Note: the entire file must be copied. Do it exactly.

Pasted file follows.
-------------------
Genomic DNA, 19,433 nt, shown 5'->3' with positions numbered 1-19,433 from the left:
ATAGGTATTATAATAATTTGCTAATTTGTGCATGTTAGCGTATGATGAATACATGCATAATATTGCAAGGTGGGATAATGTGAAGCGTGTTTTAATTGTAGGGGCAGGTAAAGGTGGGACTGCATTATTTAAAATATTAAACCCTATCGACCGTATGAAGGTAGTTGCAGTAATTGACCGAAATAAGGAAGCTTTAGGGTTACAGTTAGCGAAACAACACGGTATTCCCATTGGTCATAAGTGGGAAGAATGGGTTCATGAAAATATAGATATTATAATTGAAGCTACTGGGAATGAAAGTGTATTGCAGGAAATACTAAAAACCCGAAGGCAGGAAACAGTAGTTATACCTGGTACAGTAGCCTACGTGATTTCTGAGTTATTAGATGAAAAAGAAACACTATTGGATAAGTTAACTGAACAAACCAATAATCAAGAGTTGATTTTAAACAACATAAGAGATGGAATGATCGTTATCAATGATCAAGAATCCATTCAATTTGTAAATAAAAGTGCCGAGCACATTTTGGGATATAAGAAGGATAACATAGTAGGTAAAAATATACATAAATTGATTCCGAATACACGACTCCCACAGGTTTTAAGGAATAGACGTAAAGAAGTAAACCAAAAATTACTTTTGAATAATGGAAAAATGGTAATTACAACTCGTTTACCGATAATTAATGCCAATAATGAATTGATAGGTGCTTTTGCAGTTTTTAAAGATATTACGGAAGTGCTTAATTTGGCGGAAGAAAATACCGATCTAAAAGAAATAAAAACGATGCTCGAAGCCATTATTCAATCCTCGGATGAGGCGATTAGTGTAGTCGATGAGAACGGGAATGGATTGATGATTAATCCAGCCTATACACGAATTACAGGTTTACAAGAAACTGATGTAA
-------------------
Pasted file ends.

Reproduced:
Genomic DNA, 19,433 nt, shown 5'->3' with positions numbered 1-19,433 from the left:
ATAGGTATTATAATAATTTGCTAATTTGTGCATGTTAGCGTATGATGAATACATGCATAATATTGCAAGGTGGGATAATGTGAAGCGTGTTTTAATTGTAGGGGCAGGTAAAGGTGGGACTGCATTATTTAAAATATTAAACCCTATCGACCGTATGAAGGTAGTTGCAGTAATTGACCGAAATAAGGAAGCTTTAGGGTTACAGTTAGCGAAACAACACGGTATTCCCATTGGTCATAAGTGGGAAGAATGGGTTCATGAAAATATAGATATTATAATTGAAGCTACTGGGAATGAAAGTGTATTGCAGGAAATACTAAAAACCCGAAGGCAGGAAACAGTAGTTATACCTGGTACAGTAGCCTACGTGATTTCTGAGTTATTAGATGAAAAAGAAACACTATTGGATAAGTTAACTGAACAAACCAATAATCAAGAGTTGATTTTAAACAACATAAGAGATGGAATGATCGTTATCAATGATCAAGAATCCATTCAATTTGTAAATAAAAGTGCCGAGCACATTTTGGGATATAAGAAGGATAACATAGTAGGTAAAAATATACATAAATTGATTCCGAATACACGACTCCCACAGGTTTTAAGGAATAGACGTAAAGAAGTAAACCAAAAATTACTTTTGAATAATGGAAAAATGGTAATTACAACTCGTTTACCGATAATTAATGCCAATAATGAATTGATAGGTGCTTTTGCAGTTTTTAAAGATATTACGGAAGTGCTTAATTTGGCGGAAGAAAATACCGATCTAAAAGAAATAAAAACGATGCTCGAAGCCATTATTCAATCCTCGGATGAGGCGATTAGTGTAGTCGATGAGAACGGGAATGGATTGATGATTAATCCAGCCTATACACGAATTACAGGTTTACAAGAAACTGATGTAA